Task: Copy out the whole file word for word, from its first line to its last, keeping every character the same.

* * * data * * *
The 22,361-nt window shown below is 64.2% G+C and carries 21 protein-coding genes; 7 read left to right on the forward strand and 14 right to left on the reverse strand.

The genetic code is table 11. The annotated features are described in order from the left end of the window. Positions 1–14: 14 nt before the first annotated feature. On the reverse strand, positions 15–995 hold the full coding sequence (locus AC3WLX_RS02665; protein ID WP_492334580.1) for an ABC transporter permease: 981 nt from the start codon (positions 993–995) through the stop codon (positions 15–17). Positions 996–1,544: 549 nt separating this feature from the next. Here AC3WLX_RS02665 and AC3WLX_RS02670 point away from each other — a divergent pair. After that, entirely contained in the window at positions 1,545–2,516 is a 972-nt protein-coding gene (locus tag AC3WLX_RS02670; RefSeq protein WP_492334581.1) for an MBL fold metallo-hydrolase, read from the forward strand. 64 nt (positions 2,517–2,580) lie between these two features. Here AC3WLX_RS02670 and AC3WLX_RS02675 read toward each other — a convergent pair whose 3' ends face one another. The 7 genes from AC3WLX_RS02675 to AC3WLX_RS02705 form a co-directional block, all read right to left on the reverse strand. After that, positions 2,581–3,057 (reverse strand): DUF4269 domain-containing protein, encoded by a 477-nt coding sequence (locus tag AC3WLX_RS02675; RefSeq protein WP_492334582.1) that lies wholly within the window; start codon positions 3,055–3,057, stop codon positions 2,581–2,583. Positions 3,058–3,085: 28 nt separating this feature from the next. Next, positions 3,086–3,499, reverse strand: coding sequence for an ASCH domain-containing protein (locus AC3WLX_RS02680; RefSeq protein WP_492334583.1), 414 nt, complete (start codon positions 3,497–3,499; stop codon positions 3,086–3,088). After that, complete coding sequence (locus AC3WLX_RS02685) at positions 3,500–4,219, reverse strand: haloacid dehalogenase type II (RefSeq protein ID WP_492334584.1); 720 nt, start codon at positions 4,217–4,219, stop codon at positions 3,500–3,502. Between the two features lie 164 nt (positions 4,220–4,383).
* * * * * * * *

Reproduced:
The 22,361-nt window shown below is 64.2% G+C and carries 21 protein-coding genes; 7 read left to right on the forward strand and 14 right to left on the reverse strand.

The genetic code is table 11. The annotated features are described in order from the left end of the window. Positions 1–14: 14 nt before the first annotated feature. On the reverse strand, positions 15–995 hold the full coding sequence (locus AC3WLX_RS02665; protein ID WP_492334580.1) for an ABC transporter permease: 981 nt from the start codon (positions 993–995) through the stop codon (positions 15–17). Positions 996–1,544: 549 nt separating this feature from the next. Here AC3WLX_RS02665 and AC3WLX_RS02670 point away from each other — a divergent pair. After that, entirely contained in the window at positions 1,545–2,516 is a 972-nt protein-coding gene (locus tag AC3WLX_RS02670; RefSeq protein WP_492334581.1) for an MBL fold metallo-hydrolase, read from the forward strand. 64 nt (positions 2,517–2,580) lie between these two features. Here AC3WLX_RS02670 and AC3WLX_RS02675 read toward each other — a convergent pair whose 3' ends face one another. The 7 genes from AC3WLX_RS02675 to AC3WLX_RS02705 form a co-directional block, all read right to left on the reverse strand. After that, positions 2,581–3,057 (reverse strand): DUF4269 domain-containing protein, encoded by a 477-nt coding sequence (locus tag AC3WLX_RS02675; RefSeq protein WP_492334582.1) that lies wholly within the window; start codon positions 3,055–3,057, stop codon positions 2,581–2,583. Positions 3,058–3,085: 28 nt separating this feature from the next. Next, positions 3,086–3,499, reverse strand: coding sequence for an ASCH domain-containing protein (locus AC3WLX_RS02680; RefSeq protein WP_492334583.1), 414 nt, complete (start codon positions 3,497–3,499; stop codon positions 3,086–3,088). After that, complete coding sequence (locus AC3WLX_RS02685) at positions 3,500–4,219, reverse strand: haloacid dehalogenase type II (RefSeq protein ID WP_492334584.1); 720 nt, start codon at positions 4,217–4,219, stop codon at positions 3,500–3,502. Between the two features lie 164 nt (positions 4,220–4,383).